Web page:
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Most women experience various changes during their middle years. Social, physiological, psychological, and economic changes might also occur. However, several chronic illnesses, including heart disease, diabetes, arthritis, and heart disease, have a high propensity to develop around middle age. Menopause and its symptoms are also experienced by women during this time. Although it is natural, menopause may have an impact on women's health and quality of life (Shahzad et al., 2021).
Between one and two years after menopause, perimenopause starts with the initiation of alterations in the menstrual cycle, as the first clinical, biochemical, endocrine, and psychoemotional signs of the impending last menstrual period start to surface. The WHO defines postmenopause as the time following the last menstrual cycle, whether menopause was naturally induced or not (Beck et al., 2020).
Numerous vasomotor, psychological, somatic, and atrophic changes that are displayed with very specific symptoms known as climacteric are caused by the gradual or abrupt cessation of estradiol and progesterone production by the ovaries. Ailments that develop during menstruation can significantly lower a woman's quality of life, thus it's critical to develop efficient treatments for their disagreeable symptoms (Naworska et al., 2020).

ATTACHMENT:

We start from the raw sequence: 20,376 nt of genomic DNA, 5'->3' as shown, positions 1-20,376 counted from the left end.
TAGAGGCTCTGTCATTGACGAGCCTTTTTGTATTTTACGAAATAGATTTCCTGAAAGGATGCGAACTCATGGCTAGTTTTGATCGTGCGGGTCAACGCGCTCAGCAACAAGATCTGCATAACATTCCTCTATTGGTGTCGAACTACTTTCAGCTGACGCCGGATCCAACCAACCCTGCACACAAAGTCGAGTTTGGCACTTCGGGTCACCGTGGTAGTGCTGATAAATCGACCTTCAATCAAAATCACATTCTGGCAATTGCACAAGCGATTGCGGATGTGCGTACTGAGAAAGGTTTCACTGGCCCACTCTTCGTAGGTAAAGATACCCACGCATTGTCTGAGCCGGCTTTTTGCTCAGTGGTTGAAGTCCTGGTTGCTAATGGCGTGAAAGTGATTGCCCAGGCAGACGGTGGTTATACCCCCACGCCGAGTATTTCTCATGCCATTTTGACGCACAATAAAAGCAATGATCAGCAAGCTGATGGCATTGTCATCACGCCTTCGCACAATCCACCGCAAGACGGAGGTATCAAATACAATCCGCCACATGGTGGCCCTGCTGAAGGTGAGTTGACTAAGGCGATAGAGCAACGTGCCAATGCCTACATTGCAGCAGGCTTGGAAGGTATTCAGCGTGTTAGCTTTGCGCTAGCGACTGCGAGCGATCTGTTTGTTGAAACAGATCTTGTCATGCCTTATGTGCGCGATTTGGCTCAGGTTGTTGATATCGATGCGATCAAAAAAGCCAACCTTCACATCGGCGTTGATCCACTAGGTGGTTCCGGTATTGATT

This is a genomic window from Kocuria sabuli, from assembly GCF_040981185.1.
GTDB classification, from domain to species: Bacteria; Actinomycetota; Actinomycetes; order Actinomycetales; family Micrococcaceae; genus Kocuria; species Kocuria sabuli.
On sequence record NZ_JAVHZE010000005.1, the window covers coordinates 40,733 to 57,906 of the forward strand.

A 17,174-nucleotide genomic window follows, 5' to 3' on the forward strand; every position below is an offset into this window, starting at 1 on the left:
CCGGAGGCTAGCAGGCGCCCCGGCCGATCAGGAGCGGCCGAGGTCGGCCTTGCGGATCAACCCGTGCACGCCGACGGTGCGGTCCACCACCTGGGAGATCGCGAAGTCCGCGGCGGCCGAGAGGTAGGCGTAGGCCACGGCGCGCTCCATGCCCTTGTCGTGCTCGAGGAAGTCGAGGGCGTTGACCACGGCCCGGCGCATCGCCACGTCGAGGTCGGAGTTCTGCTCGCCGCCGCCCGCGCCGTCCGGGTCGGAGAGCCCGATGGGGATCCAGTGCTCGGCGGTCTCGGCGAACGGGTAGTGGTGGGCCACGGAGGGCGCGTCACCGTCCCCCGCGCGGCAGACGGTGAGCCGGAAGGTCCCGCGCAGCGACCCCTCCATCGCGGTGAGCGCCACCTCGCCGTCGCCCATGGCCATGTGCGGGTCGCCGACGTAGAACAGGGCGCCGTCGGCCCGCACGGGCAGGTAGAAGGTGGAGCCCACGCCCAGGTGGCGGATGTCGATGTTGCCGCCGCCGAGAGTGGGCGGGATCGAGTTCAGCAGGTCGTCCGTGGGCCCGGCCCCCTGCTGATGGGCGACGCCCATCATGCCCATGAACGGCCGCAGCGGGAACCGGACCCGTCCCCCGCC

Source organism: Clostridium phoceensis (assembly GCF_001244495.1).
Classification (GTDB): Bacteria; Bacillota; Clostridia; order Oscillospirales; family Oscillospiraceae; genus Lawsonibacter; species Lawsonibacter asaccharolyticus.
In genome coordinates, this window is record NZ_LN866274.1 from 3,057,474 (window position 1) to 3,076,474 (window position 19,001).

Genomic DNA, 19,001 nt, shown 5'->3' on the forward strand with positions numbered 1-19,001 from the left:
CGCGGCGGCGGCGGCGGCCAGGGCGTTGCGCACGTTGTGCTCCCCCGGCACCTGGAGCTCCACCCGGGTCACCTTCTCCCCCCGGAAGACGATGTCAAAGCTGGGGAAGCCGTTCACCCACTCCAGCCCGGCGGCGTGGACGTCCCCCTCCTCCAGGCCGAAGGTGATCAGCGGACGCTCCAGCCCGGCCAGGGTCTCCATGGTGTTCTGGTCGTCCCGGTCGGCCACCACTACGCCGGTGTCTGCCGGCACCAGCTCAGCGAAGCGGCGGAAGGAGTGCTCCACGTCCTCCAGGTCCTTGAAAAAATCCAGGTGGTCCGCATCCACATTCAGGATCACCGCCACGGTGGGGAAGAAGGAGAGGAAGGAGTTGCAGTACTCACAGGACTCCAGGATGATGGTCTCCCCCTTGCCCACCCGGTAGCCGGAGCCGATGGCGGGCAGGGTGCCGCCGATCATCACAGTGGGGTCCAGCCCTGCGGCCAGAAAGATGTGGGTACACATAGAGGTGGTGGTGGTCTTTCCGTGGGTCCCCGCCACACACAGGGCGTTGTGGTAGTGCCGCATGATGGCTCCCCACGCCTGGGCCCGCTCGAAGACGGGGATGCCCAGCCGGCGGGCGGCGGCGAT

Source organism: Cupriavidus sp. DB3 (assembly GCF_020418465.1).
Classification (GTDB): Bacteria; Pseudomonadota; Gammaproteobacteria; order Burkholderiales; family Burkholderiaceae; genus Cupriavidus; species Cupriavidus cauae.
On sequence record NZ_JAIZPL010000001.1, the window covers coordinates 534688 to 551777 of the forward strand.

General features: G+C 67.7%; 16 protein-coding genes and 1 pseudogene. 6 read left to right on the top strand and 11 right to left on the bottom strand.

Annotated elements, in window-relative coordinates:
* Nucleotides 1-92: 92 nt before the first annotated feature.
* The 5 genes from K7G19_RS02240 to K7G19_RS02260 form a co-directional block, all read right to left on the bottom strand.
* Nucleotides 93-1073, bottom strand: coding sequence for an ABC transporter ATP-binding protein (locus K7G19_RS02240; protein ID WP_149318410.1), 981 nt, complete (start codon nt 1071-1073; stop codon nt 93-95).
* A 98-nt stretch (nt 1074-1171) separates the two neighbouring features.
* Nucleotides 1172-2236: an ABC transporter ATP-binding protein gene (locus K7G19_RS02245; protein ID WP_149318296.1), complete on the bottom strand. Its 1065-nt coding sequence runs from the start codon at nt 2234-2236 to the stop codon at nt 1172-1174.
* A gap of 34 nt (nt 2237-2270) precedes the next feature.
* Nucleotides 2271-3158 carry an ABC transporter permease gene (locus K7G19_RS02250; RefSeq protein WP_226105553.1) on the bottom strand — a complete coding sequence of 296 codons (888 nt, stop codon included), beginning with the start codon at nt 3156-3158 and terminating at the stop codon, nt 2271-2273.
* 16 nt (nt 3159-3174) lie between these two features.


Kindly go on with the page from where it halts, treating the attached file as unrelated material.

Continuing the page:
Most of the women accepted that themselves are uneducated. The fact that the ladies had come to this stage in their lives without having any idea of how perimenopause might affect them infuriated them. They discussed how utterly unprepared they had been, how it had left them feeling powerless and having lost faith in both their bodies and themselves. Many of them said that they had never even heard of the term "perimenopause" before. Many of the women advocated for earlier teaching in schools and used words like "disgraceful" and "shocking" to describe the lack of information (Wang et al., 2018).